Funeral Mist Hekatomb
Norma Evangelium Diaboli records
Frist I was acquainted with this band during the Marduk‘s Plague Angel album era. A sonic polar opposite to bands digital and catchy tunes of World Funeral, Marduk although still fast and brutal to their right, they almost stepped in more commercial ground. And then Plague Angel happened.
Different line-up, different sound, and a different vocalist: Mortuus. From the first glimpse at him you realize that something is different with this guy and if you checked his work before entering Marduk you knew why Morgan was eyeballing him since Legion left the band.
Funeral Mist although in their early days started as a full band, the line up soon was scattered to the four winds with Mortuus (or Arioch if you wish) who started as a bass player had taken reigns over the band, with Nachash on guitars Necromorbus on drums and producers seat and released maybe their most important work in their carrier: Salvation in 2003.
If there is a soundtrack to utter evil and hellish destruction transferred in to a sound format Salvation is damn close to that. Over an hour of blistering darkening assault with Mortuus behind the microphone sounding like the lord of the deepest underworld.
Soon after the band dissolved into a side project of Mortuus as he stepped in Marduk a year later and took quite a while to get ”Salvations” successor Maranatha in 2009. Although a quite solid record its compared with its previous album and its sonically similar to Marduk’s Wormwood which was released the same year. To be honest Maranatha is inferior to both mentioned records, but the timing was just not right for the album to released.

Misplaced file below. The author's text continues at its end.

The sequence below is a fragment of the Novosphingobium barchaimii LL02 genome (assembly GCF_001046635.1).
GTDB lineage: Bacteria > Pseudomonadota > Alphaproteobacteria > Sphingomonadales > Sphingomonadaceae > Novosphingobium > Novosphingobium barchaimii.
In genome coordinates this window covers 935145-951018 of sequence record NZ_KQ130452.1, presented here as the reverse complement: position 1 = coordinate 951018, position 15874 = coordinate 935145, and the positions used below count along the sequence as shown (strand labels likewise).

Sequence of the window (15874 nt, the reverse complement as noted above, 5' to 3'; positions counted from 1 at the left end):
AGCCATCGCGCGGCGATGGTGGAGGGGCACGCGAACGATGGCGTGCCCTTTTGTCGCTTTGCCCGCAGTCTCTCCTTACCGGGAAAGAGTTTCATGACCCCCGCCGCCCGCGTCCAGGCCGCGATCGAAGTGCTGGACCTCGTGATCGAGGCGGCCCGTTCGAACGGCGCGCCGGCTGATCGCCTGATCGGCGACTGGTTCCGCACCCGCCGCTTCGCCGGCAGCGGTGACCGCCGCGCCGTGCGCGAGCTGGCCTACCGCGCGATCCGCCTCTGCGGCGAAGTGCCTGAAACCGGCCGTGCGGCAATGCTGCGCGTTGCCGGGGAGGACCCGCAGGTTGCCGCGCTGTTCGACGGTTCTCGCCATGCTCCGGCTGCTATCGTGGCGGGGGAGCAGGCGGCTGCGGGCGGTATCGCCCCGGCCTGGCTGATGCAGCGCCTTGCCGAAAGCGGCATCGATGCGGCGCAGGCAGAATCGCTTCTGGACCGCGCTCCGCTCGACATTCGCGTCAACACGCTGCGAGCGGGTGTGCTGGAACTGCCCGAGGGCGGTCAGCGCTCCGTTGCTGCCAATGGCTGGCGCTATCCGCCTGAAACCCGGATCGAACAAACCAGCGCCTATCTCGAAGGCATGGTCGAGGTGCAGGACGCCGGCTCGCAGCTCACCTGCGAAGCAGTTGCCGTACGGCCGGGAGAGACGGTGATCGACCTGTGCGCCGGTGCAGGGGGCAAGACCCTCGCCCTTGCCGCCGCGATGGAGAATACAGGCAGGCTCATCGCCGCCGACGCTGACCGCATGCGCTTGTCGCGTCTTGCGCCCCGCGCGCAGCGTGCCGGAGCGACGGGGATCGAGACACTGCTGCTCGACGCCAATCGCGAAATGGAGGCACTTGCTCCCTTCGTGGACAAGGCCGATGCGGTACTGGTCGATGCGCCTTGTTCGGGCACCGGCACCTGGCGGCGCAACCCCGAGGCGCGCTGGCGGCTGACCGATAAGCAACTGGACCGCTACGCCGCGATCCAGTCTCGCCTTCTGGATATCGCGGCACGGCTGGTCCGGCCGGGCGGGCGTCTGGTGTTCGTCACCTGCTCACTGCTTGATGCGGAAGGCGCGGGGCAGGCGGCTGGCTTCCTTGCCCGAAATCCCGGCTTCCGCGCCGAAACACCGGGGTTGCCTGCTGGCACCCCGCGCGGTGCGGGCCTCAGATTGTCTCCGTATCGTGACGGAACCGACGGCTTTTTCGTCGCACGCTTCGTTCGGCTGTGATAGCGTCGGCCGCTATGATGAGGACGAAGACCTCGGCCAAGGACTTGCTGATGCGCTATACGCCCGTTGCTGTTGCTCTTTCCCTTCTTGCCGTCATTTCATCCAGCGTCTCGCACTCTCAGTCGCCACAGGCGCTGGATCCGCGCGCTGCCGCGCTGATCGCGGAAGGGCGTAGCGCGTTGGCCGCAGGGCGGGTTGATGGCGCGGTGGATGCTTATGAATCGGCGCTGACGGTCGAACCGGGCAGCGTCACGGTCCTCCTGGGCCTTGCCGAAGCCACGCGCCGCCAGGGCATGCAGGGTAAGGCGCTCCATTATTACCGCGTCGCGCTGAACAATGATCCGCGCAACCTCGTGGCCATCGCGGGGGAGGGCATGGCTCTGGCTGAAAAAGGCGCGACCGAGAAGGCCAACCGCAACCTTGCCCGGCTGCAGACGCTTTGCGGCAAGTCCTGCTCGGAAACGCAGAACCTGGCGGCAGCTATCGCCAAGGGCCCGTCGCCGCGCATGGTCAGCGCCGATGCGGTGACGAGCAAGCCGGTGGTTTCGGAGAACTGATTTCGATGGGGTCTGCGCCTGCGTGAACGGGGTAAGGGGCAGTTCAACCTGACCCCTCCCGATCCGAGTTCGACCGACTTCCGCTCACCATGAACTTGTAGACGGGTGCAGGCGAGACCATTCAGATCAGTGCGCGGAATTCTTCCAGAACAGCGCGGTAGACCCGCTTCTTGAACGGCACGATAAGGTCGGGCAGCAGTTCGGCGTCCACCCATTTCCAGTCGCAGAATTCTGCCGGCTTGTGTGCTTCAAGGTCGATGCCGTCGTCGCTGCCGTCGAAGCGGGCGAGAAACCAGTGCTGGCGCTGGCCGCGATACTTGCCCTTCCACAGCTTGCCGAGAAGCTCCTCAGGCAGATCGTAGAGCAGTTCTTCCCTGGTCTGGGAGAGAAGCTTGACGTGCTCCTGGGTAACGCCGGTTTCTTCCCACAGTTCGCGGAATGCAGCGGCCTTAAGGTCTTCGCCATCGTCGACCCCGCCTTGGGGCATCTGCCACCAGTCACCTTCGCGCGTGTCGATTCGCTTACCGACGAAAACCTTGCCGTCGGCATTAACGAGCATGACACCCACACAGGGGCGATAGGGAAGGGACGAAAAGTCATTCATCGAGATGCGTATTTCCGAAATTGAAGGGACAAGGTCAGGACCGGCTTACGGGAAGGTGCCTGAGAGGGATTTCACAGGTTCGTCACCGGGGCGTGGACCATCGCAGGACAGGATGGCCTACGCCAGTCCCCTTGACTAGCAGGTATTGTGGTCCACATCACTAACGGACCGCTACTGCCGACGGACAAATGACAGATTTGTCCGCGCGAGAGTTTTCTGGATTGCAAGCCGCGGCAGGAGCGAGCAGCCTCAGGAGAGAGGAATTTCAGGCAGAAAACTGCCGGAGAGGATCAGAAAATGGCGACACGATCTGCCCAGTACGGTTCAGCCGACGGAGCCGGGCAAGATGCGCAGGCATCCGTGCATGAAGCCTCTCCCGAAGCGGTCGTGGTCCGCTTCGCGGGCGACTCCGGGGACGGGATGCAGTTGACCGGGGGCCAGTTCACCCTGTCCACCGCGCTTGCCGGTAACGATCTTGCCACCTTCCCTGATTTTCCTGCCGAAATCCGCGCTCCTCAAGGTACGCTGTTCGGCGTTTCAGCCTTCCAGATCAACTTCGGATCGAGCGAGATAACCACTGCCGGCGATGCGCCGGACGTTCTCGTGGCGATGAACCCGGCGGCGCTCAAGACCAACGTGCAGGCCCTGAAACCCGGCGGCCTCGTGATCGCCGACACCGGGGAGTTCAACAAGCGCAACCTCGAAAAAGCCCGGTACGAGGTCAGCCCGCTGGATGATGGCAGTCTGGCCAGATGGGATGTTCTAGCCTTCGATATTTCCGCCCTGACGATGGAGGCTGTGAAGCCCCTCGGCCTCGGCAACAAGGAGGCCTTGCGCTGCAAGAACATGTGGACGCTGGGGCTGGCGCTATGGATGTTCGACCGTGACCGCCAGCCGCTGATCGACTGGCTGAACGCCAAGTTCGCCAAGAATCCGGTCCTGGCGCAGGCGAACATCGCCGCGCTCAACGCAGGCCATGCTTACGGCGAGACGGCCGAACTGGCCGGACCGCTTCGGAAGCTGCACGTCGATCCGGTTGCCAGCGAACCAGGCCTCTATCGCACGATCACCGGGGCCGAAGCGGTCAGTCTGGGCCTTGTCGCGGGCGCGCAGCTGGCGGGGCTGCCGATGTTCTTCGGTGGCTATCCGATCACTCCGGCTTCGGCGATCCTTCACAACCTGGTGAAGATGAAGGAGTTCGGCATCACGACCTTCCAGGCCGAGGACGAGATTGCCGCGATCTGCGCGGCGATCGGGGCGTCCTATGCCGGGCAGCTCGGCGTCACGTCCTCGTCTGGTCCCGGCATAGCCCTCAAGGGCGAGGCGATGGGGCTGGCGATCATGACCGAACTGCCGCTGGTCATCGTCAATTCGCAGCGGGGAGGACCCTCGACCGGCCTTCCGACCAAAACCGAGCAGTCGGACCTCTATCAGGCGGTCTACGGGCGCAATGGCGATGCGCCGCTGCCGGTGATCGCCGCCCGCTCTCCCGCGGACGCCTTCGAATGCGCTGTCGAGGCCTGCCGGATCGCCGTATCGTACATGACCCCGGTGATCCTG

After a quite long gap between records (eight years) Mortuus had conjured up a new Funeral Mist record Hekatomb. Similar to Marduk˙s Viktoria, it pretty much came out of nowhere. And by the devil, did we need one.
First thing that you will notice in the album is a different vocal delivery from Mortuus. This is the thing that Morgan from Marduk was always saying about him; Mortuus uses his voice almost as a weapon and is beyond a one trick pony guy who can just growl or scream.
The guy is all over the place in the album, just like in every Funeral Mist record. Hekatomb is no exception. The albums starts in a minimalistic slow burn way with first two tracks ”In Nomine Domini” and ‘Naught but Death” but after that it starts firing on all satanic cylinders that you can imagine and does not stop to the last note. Songs like ”Cockatrice” and ”Metamorphosis” definitely one of the highlights. They really do capture the eerie formula from the bands older days.
On the other hand, this must be of one most aggressive material Mortuus was involved in, so much that at times it reminds me of the Swedish band Triumphator (other band in which was Mortuus involved in the past). Especially when the insane guitar solos come over a fast section. I’m sure eight guys who are familiar with Triumphator know what I’m talking about.
Production here is spot on, done again like Maranatha in Endarker studio with Devo as engineer but it captures the feel of the Salvation album. Speaking of Marduk members, their previous drummer Lars is back for this recording. It’s good to see/hear the guy behind the drum set after his serious back problems.
If your hunger was not completely sated with Marduk˙s Victoria, you are gonna have a hell of a feast on this. Very recommended!
Support your favorite magazine by donation to cover some webhosting expenses - that will be more than appreciated!
- Review: Behemoth “A Forest” [New Aeon Musick] - June 9, 2020
- Review: Vader “Solitude In Madness” [Nuclear Blast Records] - May 29, 2020
- Review: My Dying Bride “The Ghost Of Orion” [Nuclear Blast Records] - April 12, 2020